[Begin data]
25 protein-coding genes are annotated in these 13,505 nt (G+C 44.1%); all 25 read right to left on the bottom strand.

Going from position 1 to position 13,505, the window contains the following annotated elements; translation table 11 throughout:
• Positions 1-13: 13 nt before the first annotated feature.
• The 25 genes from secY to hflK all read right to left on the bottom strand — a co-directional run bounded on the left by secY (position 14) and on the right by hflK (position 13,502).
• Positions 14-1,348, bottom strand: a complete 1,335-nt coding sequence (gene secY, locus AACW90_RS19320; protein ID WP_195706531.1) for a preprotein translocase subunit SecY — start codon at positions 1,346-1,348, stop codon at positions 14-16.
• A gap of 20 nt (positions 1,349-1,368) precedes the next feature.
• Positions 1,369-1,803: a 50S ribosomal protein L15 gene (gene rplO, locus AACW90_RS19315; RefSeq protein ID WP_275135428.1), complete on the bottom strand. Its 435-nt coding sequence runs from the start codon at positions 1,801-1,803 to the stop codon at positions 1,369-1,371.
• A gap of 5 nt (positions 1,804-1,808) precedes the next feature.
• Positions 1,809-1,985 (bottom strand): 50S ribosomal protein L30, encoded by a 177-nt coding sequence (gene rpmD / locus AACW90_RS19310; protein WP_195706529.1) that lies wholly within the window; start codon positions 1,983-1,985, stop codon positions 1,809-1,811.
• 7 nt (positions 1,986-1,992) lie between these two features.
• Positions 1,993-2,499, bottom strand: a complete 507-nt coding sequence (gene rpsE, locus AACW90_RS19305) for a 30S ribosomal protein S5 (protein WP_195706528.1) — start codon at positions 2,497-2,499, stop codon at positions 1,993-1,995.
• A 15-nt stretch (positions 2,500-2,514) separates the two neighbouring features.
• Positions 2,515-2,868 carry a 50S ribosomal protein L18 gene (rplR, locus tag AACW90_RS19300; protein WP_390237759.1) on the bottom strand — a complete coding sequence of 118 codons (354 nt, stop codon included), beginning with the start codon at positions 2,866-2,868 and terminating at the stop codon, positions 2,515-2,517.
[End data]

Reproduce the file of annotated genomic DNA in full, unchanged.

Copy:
25 protein-coding genes are annotated in these 13,505 nt (G+C 44.1%); all 25 read right to left on the bottom strand.

Going from position 1 to position 13,505, the window contains the following annotated elements; translation table 11 throughout:
• Positions 1-13: 13 nt before the first annotated feature.
• The 25 genes from secY to hflK all read right to left on the bottom strand — a co-directional run bounded on the left by secY (position 14) and on the right by hflK (position 13,502).
• Positions 14-1,348, bottom strand: a complete 1,335-nt coding sequence (gene secY, locus AACW90_RS19320; protein ID WP_195706531.1) for a preprotein translocase subunit SecY — start codon at positions 1,346-1,348, stop codon at positions 14-16.
• A gap of 20 nt (positions 1,349-1,368) precedes the next feature.
• Positions 1,369-1,803: a 50S ribosomal protein L15 gene (gene rplO, locus AACW90_RS19315; RefSeq protein ID WP_275135428.1), complete on the bottom strand. Its 435-nt coding sequence runs from the start codon at positions 1,801-1,803 to the stop codon at positions 1,369-1,371.
• A gap of 5 nt (positions 1,804-1,808) precedes the next feature.
• Positions 1,809-1,985 (bottom strand): 50S ribosomal protein L30, encoded by a 177-nt coding sequence (gene rpmD / locus AACW90_RS19310; protein WP_195706529.1) that lies wholly within the window; start codon positions 1,983-1,985, stop codon positions 1,809-1,811.
• 7 nt (positions 1,986-1,992) lie between these two features.
• Positions 1,993-2,499, bottom strand: a complete 507-nt coding sequence (gene rpsE, locus AACW90_RS19305) for a 30S ribosomal protein S5 (protein WP_195706528.1) — start codon at positions 2,497-2,499, stop codon at positions 1,993-1,995.
• A 15-nt stretch (positions 2,500-2,514) separates the two neighbouring features.
• Positions 2,515-2,868 carry a 50S ribosomal protein L18 gene (rplR, locus tag AACW90_RS19300; protein WP_390237759.1) on the bottom strand — a complete coding sequence of 118 codons (354 nt, stop codon included), beginning with the start codon at positions 2,866-2,868 and terminating at the stop codon, positions 2,515-2,517.